By AVA TURNQUEST
Tribune Chief Reporter
TOURISM Minister Obie Wilchcombe yesterday pointed out that the Supreme Court’s decision to limit the authority of provisional liquidators for Baha Mar was proof that the best solution for the stalled mega resort was at the negotiating table.
Mr Wilchcombe urged the entire country to rally for all stakeholders to resume dialogue, adding that the more than 2,000 Bahamian jobs in limbo should be the greatest driving force for all players.
His comments follow Baha Mar CEO Sarkis Izmirlian’s show of support for last week’s ruling by Justice Ian Winder. In a letter written to the resort’s staff on Friday, Mr Izmirlian said the resort was emboldened by the ruling and looked forward to working with the provisional liquidators appointed by the court.
He advised workers that there would be no “immediate changes” to their employment status stemming from the ruling.
“While we would have preferred that the Supreme Court of the Bahamas not appoint a ‘provisional liquidator’, its decision – to appoint such a liquidator but with limited authority, and to schedule the hearing on the winding up petition two months from now – helps us move forward with our efforts to complete construction properly and open successfully as soon as possible,” Mr Izmirlian wrote.
“The Bahamian Supreme Court has made it quite clear that, in making this ruling, its present intention is to not have Baha Mar liquidated or our management replaced. In fact, we agree with Judge Winder that ‘It is truly regrettable that the parties have not found a resolution into the matter’”.
The resort’s CEO added: “We are also pleased that the judge specifically stated that an objective is to make sure that Baha Mar’s assets are preserved—which is a priority we all share.”
Last Friday, Justice Ian Winder approved the government’s petition for the appointment of provisional liquidators, but limited their scope to preventing the depletion of the $3.5 billion resort’s assets.
Justice Winder approved the appointment of a joint provisional liquidator, allowing the government’s application for three professionals from KRyS Global and AlixPartner Services of the United Kingdom to oversee the resort’s affairs.
The judge adjourned the continuation of the proceedings (the winding up petition) to November 2 to allow the parties time to make the necessary plans to reach a solution and/or applications to himself or the Court of Appeal concerning his rulings in this matter.
His ruling followed calls by US bankruptcy Judge Kevin Carey for the parties to return to negotiations while he considers his decision on Baha Mar’s Chapter 11 filing in Delaware.
Yesterday, Mr Wilchcombe said: “The rulings, whether here or in Delaware, are indicating that we must move towards some sort of dialogue. Hopefully something can be worked out, it’s going on far too long. The answer is at the negotiating table.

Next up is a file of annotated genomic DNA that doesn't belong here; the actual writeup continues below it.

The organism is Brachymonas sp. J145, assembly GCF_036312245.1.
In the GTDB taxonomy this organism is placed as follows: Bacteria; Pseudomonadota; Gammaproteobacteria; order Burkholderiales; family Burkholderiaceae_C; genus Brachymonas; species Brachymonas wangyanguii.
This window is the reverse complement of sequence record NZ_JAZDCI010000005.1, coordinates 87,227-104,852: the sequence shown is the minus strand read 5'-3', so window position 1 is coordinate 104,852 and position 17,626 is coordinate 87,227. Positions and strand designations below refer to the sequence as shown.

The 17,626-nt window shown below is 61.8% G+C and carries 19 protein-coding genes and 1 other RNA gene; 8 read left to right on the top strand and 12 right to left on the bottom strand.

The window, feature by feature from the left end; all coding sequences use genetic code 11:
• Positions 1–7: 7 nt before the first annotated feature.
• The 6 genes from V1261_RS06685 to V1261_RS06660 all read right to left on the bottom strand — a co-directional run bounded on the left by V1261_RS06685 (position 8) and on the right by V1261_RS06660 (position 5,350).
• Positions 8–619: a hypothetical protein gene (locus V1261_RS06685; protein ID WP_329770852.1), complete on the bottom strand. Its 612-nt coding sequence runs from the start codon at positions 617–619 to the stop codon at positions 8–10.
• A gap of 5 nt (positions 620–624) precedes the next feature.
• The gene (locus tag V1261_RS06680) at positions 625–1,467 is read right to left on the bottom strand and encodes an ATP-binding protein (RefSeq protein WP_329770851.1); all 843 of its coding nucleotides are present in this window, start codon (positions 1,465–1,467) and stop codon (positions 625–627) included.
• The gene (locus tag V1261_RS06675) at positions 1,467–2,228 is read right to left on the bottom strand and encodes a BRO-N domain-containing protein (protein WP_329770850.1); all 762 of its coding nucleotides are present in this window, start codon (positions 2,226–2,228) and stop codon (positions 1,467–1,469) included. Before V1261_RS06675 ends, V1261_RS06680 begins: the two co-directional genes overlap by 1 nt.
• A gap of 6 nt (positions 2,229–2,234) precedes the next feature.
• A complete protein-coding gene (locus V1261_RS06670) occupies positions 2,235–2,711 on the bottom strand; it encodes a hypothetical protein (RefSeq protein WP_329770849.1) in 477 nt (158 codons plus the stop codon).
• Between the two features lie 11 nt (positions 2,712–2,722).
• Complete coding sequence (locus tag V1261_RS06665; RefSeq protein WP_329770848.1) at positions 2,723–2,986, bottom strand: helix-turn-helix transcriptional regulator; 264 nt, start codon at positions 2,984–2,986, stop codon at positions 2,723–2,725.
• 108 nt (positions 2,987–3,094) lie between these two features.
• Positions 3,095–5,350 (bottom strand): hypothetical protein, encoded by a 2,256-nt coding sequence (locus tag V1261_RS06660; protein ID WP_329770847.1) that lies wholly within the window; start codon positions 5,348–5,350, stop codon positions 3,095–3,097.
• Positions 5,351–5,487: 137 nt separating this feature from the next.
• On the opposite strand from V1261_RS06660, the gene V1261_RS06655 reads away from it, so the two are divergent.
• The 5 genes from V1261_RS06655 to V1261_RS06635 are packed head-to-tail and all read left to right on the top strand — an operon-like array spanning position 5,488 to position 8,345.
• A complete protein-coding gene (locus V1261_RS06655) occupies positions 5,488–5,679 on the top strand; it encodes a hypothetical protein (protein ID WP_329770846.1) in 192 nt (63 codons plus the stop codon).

“The workers should be a driving force for any individual. The players should appreciate that some 2,000 employees are in limbo, the country is on standstill.”
“I’d like to see an effort made by all,” he said.
While he admitted that time was winding down on a possible winter opening for the $3.5 billion property, Mr Wilchcombe said he had not yet given up on the possibility.
“It can still work out before it gets to the crisis stage, there’s still room so let’s take advantage of it. The ruling gives a bit of a window there.”
He added: “The country should be pushing for talks, everyone, the workers, the church, everybody should be telling them let’s get back to the table before it gets to a point of no turning back.”
In court on Friday, Justice Winder approved Baha Mar’s strike out application concerning the government’s original petition filed on July 16 by the attorney general and dubbed it to be “grossly irregular”, adding that it was not compliant with the Companies Liquidation Rules of the Bahamas.
The subsequent petitions filed on behalf of government entities, including the Treasury and Bahamas Electricity Corporation were allowed, as the petitioners “at the very least show private interests in the development”.
However, Justice Winder determined that the Water and Sewerage Corporation and the National Insurance Board could not be counted as creditors as they were not listed under the Head of Agreements signed between the government and Baha Mar.
“The Gaming Board, too, is not a party to the Heads of Agreement,” the judge said. However, he noted that he would give the board 14 days to submit further evidence proving its standing as a creditor.
The stalled Cable Beach resort is said to be 97 per cent complete.